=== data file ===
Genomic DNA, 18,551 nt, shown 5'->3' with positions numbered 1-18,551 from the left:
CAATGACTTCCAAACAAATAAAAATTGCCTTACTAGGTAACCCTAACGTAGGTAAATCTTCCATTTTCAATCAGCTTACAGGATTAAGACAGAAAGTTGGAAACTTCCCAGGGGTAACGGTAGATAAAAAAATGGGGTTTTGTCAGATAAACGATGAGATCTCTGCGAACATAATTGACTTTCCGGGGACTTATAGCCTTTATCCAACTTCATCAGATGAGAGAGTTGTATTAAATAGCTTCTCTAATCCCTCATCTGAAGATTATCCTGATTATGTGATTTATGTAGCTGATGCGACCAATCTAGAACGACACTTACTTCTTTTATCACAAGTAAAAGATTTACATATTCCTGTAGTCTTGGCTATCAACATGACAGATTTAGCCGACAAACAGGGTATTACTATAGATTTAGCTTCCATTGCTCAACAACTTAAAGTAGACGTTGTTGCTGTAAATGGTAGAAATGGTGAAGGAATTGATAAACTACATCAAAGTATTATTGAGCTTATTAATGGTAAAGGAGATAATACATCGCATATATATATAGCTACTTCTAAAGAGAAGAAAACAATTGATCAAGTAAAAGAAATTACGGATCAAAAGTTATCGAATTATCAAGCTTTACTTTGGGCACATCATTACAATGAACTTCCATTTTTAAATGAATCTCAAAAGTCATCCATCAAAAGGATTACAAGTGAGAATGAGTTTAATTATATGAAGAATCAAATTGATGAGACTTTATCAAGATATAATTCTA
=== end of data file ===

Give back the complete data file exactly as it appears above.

Genomic DNA, 18,551 nt, shown 5'->3' with positions numbered 1-18,551 from the left:
CAATGACTTCCAAACAAATAAAAATTGCCTTACTAGGTAACCCTAACGTAGGTAAATCTTCCATTTTCAATCAGCTTACAGGATTAAGACAGAAAGTTGGAAACTTCCCAGGGGTAACGGTAGATAAAAAAATGGGGTTTTGTCAGATAAACGATGAGATCTCTGCGAACATAATTGACTTTCCGGGGACTTATAGCCTTTATCCAACTTCATCAGATGAGAGAGTTGTATTAAATAGCTTCTCTAATCCCTCATCTGAAGATTATCCTGATTATGTGATTTATGTAGCTGATGCGACCAATCTAGAACGACACTTACTTCTTTTATCACAAGTAAAAGATTTACATATTCCTGTAGTCTTGGCTATCAACATGACAGATTTAGCCGACAAACAGGGTATTACTATAGATTTAGCTTCCATTGCTCAACAACTTAAAGTAGACGTTGTTGCTGTAAATGGTAGAAATGGTGAAGGAATTGATAAACTACATCAAAGTATTATTGAGCTTATTAATGGTAAAGGAGATAATACATCGCATATATATATAGCTACTTCTAAAGAGAAGAAAACAATTGATCAAGTAAAAGAAATTACGGATCAAAAGTTATCGAATTATCAAGCTTTACTTTGGGCACATCATTACAATGAACTTCCATTTTTAAATGAATCTCAAAAGTCATCCATCAAAAGGATTACAAGTGAGAATGAGTTTAATTATATGAAGAATCAAATTGATGAGACTTTATCAAGATATAATTCTA